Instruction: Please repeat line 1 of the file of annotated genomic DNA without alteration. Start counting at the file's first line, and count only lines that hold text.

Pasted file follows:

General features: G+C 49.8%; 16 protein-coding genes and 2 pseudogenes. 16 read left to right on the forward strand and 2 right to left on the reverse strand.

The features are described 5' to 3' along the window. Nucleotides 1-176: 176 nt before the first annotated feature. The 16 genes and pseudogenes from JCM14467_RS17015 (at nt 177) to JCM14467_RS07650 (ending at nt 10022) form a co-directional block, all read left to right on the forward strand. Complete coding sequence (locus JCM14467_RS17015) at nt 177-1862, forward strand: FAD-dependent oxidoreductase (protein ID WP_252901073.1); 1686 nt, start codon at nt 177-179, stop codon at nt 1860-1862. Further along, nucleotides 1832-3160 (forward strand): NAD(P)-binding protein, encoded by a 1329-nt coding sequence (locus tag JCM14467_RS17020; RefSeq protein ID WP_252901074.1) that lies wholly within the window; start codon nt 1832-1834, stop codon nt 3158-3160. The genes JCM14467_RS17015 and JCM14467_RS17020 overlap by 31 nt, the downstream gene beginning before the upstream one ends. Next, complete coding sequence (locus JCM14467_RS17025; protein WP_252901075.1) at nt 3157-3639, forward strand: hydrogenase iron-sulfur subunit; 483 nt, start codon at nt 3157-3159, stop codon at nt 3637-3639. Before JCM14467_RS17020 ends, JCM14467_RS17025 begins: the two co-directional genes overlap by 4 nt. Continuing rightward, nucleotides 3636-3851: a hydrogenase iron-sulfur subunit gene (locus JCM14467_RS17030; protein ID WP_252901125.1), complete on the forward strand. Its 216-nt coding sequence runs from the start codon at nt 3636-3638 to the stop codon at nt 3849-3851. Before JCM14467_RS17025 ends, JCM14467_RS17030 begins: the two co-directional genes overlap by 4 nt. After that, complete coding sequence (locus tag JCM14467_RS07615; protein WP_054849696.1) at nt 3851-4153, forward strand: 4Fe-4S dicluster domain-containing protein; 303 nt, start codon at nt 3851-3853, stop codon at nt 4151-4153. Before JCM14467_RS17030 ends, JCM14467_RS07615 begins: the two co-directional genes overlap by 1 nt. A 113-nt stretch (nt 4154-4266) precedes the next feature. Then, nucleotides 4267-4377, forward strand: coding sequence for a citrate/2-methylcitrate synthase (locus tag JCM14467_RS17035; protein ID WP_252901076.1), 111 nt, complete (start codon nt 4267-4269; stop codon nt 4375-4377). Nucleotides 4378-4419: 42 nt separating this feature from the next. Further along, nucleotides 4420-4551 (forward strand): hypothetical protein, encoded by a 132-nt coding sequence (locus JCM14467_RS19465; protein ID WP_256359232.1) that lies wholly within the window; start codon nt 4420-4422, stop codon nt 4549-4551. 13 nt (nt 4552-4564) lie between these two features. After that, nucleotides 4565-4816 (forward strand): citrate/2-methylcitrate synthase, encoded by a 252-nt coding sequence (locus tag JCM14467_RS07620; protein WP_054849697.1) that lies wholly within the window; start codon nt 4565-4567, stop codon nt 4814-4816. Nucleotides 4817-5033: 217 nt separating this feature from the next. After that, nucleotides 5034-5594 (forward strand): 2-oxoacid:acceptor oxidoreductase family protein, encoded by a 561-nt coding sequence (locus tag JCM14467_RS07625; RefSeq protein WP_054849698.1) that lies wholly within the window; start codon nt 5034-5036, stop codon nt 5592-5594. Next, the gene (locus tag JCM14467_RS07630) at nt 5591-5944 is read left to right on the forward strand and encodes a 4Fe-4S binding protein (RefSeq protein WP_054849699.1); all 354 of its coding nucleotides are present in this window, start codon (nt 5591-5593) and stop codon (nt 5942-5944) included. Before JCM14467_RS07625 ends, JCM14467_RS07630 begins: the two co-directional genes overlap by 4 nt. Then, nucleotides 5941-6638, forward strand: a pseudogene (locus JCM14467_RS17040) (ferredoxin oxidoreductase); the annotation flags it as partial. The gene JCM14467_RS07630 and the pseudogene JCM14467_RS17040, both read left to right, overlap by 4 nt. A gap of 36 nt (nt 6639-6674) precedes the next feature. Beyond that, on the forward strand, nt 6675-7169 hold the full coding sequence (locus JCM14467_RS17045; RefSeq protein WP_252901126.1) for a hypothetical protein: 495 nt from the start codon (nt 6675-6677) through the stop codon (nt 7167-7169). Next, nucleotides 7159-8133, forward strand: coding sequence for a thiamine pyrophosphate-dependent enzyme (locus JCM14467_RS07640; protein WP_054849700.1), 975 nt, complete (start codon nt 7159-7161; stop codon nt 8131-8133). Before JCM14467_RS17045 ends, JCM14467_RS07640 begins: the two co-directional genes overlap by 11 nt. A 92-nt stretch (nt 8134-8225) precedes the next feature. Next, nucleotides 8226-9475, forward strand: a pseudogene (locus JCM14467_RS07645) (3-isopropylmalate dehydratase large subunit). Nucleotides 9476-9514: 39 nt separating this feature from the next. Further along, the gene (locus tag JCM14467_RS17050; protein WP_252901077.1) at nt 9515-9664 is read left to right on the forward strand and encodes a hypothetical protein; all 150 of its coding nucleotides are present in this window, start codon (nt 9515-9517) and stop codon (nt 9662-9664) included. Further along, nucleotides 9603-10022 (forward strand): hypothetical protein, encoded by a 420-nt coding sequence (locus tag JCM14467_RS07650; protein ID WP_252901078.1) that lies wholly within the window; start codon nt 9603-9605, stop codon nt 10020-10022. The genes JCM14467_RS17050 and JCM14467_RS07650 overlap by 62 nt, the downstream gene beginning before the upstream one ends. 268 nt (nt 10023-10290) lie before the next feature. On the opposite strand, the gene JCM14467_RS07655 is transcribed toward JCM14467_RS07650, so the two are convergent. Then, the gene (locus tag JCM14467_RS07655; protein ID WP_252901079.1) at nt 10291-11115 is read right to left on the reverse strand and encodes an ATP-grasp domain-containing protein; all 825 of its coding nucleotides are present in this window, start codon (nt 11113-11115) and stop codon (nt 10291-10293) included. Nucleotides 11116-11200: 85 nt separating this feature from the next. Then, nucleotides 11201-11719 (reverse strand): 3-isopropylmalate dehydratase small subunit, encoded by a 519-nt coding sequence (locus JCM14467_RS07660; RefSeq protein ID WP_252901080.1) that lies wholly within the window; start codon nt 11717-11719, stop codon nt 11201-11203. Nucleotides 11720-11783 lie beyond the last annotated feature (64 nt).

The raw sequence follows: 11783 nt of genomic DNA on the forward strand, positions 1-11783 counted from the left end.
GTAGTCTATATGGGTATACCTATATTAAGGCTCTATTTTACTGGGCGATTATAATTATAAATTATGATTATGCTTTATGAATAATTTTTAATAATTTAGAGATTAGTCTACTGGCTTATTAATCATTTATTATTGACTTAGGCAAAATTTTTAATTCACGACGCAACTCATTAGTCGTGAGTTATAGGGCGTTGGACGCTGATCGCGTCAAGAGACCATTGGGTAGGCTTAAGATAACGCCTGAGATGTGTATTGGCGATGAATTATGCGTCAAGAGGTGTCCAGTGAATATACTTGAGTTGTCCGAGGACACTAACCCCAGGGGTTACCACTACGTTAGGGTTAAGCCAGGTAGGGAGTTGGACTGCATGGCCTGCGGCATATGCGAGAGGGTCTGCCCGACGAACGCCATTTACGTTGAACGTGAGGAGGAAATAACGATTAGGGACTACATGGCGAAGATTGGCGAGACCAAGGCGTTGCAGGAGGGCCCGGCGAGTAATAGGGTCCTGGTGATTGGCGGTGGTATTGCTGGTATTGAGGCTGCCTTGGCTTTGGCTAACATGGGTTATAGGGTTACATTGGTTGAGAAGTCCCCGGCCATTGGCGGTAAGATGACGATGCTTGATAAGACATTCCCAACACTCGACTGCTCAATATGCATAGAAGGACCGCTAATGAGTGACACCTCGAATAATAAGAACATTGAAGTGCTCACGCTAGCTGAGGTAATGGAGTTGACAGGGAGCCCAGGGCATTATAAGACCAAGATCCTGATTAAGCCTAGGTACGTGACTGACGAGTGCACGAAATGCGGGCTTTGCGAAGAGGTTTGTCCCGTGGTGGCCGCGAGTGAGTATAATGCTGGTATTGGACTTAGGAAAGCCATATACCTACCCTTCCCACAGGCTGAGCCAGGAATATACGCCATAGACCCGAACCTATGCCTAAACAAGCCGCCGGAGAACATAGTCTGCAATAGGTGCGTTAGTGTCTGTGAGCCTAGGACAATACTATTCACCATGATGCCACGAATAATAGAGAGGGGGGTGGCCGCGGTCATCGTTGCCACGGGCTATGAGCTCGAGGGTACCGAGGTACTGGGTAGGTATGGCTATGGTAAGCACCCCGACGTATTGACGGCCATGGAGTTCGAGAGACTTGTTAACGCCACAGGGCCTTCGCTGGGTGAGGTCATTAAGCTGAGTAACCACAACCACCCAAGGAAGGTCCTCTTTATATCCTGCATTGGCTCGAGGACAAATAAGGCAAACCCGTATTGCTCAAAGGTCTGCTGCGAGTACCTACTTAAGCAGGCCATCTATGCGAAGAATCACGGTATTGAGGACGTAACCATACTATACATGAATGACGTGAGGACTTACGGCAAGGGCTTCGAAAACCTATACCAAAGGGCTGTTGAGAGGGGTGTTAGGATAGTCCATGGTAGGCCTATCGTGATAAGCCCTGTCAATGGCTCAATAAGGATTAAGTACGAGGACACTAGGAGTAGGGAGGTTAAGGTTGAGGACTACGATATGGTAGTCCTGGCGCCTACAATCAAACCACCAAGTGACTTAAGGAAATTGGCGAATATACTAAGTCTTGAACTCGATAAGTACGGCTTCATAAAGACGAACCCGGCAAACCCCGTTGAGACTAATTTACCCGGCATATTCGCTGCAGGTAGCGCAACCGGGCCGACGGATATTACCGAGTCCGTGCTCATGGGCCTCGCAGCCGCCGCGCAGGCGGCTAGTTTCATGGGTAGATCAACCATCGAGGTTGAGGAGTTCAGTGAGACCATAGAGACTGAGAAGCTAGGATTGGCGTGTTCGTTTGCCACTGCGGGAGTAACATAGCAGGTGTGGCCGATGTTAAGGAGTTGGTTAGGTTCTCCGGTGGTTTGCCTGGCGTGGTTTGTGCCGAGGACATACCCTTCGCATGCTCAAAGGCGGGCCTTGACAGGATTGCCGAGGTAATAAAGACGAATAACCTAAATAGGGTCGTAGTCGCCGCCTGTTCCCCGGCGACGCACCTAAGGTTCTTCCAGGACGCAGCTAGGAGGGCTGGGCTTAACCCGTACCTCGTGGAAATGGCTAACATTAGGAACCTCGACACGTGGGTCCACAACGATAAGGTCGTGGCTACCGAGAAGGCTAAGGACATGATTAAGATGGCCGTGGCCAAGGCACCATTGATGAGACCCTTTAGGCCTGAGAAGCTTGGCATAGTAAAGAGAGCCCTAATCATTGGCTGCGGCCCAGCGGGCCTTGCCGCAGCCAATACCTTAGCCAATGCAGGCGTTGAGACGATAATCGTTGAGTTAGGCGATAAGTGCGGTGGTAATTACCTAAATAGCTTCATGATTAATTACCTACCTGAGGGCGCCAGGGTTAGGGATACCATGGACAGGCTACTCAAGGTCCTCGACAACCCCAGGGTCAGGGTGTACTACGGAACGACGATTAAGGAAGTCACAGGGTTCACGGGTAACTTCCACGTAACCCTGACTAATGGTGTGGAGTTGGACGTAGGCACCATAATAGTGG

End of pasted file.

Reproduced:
General features: G+C 49.8%; 16 protein-coding genes and 2 pseudogenes. 16 read left to right on the forward strand and 2 right to left on the reverse strand.